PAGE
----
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Saturday, February 24, 2018


Man on the Street: New marijuana policy in Harris County

Stoners in Harris county can now breathe a sigh of relief with the implementation of a new policy that will keep marijuana users from clogging up county courts and jails.

Effective March 1, offenders caught with less than 4 ounces — a misdemeanor offense according to Texas law — will not be taken to jail, fined or charged with anything, if they agree to take a voluntary four-hour drug education program.

The program costs the offender $150 and the person must not break the law before completing the class.

Not everyone is eligible to take this option if caught with marijuana. Those that are out on bond, currently on probation, caught in a school zone or those who are under the age of 17 do not have the option to take the class.

If the offender does not complete the class, called “Cognitive Decision Making,” within 90 days of being caught, an arrest warrant will be issued and charges will be filed by the Harris County District Attorney’s Office.

The new policy, unlike the previous one established by the former HCDA Devon Anderson, does not limit eligibility to first-time offenders. Anyone who is caught can take the class as many times as necessary if they are still eligible. However, the DA reserves the right to determine whether a person is a serial offender, in which case, greater action may be taken against the person.

The change comes in an attempt to curtail unnecessary tax-payer spending and drains on county resources.

“Approximately $26.7 million Harris County tax dollars are spent on the arrest and prosecution of misdemeanor marijuana offenders,” said Harris County District Attorney Kim Ogg. “Comparatively, far fewer tax dollars are spent on the apprehension and prosecution of violent criminals responsible for rape, robbery and burglary in the greater Houston area.”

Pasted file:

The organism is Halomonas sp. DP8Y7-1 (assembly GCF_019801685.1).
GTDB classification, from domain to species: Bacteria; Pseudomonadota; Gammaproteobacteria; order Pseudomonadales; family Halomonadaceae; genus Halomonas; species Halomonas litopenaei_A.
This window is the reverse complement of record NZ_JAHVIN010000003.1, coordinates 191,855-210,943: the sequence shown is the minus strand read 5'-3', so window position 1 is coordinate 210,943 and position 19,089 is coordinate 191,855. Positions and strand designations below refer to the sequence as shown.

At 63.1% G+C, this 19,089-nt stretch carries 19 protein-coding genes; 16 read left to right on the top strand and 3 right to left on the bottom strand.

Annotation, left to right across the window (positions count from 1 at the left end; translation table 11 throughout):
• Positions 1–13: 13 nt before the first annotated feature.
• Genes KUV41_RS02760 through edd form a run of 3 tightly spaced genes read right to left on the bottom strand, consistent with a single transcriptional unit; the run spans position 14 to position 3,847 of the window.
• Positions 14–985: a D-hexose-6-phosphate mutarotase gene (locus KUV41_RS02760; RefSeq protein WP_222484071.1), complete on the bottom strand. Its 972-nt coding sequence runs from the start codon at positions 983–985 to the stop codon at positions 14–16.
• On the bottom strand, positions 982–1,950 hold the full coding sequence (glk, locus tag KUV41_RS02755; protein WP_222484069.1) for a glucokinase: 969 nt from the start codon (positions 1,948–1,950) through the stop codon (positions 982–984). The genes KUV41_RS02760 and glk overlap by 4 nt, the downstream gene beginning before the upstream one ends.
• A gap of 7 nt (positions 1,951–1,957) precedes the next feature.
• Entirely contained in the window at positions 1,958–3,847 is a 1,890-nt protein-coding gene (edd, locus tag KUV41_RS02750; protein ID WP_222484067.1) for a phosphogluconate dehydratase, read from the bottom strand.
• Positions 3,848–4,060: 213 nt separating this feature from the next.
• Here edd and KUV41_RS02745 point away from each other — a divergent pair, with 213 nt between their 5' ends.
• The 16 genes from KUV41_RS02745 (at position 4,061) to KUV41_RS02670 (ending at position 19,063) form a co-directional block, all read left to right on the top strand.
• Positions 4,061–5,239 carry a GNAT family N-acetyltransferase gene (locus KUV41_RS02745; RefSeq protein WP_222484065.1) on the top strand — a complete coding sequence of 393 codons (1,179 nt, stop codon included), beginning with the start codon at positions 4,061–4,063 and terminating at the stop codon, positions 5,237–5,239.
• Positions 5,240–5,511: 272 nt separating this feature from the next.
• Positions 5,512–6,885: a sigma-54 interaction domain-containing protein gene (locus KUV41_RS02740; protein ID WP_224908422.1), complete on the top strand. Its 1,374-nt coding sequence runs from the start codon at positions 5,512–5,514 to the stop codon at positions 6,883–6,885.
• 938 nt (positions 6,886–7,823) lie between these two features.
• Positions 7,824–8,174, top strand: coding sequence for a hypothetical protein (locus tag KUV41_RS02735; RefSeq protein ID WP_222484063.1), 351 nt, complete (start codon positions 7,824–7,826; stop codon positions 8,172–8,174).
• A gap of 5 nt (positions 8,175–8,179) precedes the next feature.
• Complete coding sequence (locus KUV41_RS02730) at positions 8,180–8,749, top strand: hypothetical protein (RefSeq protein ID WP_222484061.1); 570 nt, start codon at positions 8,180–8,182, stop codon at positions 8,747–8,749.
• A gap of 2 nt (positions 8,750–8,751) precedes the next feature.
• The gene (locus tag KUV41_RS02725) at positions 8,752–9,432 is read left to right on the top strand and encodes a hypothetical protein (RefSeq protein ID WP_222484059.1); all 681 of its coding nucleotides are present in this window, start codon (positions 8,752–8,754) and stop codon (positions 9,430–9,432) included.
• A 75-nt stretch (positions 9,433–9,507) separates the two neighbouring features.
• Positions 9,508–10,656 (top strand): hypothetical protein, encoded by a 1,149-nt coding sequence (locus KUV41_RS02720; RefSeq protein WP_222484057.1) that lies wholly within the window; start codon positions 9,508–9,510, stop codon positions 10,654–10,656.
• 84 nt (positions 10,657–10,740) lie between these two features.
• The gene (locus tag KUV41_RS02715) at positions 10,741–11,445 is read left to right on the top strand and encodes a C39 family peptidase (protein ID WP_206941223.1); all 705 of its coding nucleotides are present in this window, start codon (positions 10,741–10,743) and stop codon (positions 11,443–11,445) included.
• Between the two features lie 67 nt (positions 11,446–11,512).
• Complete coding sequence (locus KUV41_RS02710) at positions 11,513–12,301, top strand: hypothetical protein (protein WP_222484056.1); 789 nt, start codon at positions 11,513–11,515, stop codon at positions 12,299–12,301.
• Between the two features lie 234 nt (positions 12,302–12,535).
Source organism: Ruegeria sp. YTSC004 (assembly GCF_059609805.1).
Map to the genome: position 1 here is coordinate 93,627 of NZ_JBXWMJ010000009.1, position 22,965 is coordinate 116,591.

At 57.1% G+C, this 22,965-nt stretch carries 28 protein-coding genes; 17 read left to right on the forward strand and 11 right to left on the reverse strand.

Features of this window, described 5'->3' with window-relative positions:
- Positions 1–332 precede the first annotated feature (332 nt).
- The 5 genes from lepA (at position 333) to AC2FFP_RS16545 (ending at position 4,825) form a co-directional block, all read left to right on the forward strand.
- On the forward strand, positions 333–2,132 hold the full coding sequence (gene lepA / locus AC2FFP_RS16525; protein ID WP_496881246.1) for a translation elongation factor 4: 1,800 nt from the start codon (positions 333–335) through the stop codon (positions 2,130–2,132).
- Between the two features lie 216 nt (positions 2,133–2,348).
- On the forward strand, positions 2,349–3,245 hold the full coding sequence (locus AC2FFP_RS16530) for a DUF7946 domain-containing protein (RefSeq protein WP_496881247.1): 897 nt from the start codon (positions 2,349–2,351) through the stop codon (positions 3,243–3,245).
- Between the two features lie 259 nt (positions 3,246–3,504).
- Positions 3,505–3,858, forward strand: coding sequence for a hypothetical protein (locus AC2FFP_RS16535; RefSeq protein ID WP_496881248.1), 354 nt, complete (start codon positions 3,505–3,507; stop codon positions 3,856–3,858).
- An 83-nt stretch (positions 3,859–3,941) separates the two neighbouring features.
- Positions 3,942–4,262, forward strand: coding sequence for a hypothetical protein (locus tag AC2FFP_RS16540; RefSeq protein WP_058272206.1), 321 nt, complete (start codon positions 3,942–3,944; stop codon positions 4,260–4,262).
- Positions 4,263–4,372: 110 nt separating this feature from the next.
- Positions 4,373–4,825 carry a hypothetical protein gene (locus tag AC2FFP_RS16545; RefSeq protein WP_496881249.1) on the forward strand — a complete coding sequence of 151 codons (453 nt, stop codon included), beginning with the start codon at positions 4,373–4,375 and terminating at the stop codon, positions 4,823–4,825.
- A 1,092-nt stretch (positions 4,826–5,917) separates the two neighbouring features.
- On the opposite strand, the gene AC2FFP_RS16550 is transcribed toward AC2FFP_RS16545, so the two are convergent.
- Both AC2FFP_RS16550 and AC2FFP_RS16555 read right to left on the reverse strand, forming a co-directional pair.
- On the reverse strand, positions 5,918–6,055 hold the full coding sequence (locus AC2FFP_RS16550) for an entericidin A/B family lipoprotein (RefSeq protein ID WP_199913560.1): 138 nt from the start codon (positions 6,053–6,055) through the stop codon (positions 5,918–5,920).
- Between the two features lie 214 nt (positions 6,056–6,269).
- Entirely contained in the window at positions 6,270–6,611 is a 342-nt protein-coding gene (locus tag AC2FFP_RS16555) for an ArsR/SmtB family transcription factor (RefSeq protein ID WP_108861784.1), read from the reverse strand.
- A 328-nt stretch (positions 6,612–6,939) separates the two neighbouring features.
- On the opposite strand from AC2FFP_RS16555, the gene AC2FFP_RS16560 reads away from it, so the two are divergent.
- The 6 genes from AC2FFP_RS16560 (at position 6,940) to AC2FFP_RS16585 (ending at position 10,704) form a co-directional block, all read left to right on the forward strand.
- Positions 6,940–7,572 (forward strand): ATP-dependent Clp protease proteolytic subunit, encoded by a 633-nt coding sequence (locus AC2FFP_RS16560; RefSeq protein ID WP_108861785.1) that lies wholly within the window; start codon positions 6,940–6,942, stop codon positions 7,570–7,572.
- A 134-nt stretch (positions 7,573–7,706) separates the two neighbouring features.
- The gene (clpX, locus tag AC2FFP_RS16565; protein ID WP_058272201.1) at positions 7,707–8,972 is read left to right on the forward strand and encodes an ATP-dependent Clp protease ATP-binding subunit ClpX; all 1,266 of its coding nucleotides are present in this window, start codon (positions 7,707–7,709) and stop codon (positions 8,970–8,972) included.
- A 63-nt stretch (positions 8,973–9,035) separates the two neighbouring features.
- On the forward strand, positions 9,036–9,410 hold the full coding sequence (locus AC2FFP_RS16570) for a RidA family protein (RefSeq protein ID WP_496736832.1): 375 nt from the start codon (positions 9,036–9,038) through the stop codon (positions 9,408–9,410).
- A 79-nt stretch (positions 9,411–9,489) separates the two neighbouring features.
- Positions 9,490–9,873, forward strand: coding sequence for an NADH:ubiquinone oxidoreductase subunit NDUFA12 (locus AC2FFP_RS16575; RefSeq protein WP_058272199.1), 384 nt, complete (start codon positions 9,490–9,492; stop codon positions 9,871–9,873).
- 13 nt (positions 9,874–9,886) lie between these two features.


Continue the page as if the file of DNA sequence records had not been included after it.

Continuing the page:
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  • Mohammed bin Zayed Jones

    This is ridiculous … 4 ounces is a ton.

    I know most people have probably smoked at least a bit. I have. But I didn’t take it as a everyday experience.

    The uninformed people who responded today do not see the consequences of a gateway drug. They don’t see the consequences in most of their endeavors.

  • Patrick Lalande

    Marijuana is not a gateway drug. However, the persecution of using it is.
    From the original “shunned by society” to extended prison terms for minor infractions these actions create a marginalized class of people that slowly leads them toward anti-social behaviour and loss of economic opportunities to worse.

    The only real fix for this problem is to stop including Marijuana in the war on drugs and legalize it. Step by step.

    The solution from the article seems to nod toward those concepts and does it within the framework of Texas’ societal framework. I commend them on their enlightened creativity.

  • Riverboat

    When a story about marijuana leads off with “stoners,” I get the sense that most pot users aren’t terribly concerned about political niceties. It’s as if a parade sponsored by the medical groups and judicial reformers were followed by a bunch of glass-eyed dopes with stringy hair.

    And what’s COGNITIVE decision-making? Is that the same thing as “using your head”?

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